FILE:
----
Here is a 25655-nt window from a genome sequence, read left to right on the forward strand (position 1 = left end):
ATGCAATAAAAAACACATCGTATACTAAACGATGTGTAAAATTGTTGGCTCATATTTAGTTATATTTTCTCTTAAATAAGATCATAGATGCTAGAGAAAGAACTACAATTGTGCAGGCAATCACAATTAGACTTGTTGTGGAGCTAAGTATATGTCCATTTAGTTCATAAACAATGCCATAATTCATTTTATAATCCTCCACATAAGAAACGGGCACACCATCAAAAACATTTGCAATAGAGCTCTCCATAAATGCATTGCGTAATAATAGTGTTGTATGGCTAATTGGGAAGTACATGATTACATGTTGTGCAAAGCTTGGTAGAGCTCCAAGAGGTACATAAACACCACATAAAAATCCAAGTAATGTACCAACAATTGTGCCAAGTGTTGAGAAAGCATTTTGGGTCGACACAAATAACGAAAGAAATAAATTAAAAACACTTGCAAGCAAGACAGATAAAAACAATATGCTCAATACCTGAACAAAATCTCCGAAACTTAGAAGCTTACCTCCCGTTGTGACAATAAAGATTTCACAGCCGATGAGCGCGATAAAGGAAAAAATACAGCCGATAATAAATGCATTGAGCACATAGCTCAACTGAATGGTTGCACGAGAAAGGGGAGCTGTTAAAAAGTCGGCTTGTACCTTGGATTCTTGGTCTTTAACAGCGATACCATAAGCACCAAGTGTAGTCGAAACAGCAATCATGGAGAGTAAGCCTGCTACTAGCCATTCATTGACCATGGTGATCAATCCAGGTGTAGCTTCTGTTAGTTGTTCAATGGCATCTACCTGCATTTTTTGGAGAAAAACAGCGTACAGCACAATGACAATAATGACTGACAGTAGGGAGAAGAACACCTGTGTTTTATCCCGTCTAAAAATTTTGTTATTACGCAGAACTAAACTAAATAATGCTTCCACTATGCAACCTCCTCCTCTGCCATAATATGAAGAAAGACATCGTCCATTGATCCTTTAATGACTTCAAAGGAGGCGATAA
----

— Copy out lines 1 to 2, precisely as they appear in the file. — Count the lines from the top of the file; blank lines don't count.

Here is a 25655-nt window from a genome sequence, read left to right on the forward strand (position 1 = left end):
ATGCAATAAAAAACACATCGTATACTAAACGATGTGTAAAATTGTTGGCTCATATTTAGTTATATTTTCTCTTAAATAAGATCATAGATGCTAGAGAAAGAACTACAATTGTGCAGGCAATCACAATTAGACTTGTTGTGGAGCTAAGTATATGTCCATTTAGTTCATAAACAATGCCATAATTCATTTTATAATCCTCCACATAAGAAACGGGCACACCATCAAAAACATTTGCAATAGAGCTCTCCATAAATGCATTGCGTAATAATAGTGTTGTATGGCTAATTGGGAAGTACATGATTACATGTTGTGCAAAGCTTGGTAGAGCTCCAAGAGGTACATAAACACCACATAAAAATCCAAGTAATGTACCAACAATTGTGCCAAGTGTTGAGAAAGCATTTTGGGTCGACACAAATAACGAAAGAAATAAATTAAAAACACTTGCAAGCAAGACAGATAAAAACAATATGCTCAATACCTGAACAAAATCTCCGAAACTTAGAAGCTTACCTCCCGTTGTGACAATAAAGATTTCACAGCCGATGAGCGCGATAAAGGAAAAAATACAGCCGATAATAAATGCATTGAGCACATAGCTCAACTGAATGGTTGCACGAGAAAGGGGAGCTGTTAAAAAGTCGGCTTGTACCTTGGATTCTTGGTCTTTAACAGCGATACCATAAGCACCAAGTGTAGTCGAAACAGCAATCATGGAGAGTAAGCCTGCTACTAGCCATTCATTGACCATGGTGATCAATCCAGGTGTAGCTTCTGTTAGTTGTTCAATGGCATCTACCTGCATTTTTTGGAGAAAAACAGCGTACAGCACAATGACAATAATGACTGACAGTAGGGAGAAGAACACCTGTGTTTTATCCCGTCTAAAAATTTTGTTATTACGCAGAACTAAACTAAATAATGCTTCCACTATGCAACCTCCTCCTCTGCCATAATATGAAGAAAGACATCGTCCATTGATCCTTTAATGACTTCAAAGGAGGCGATAA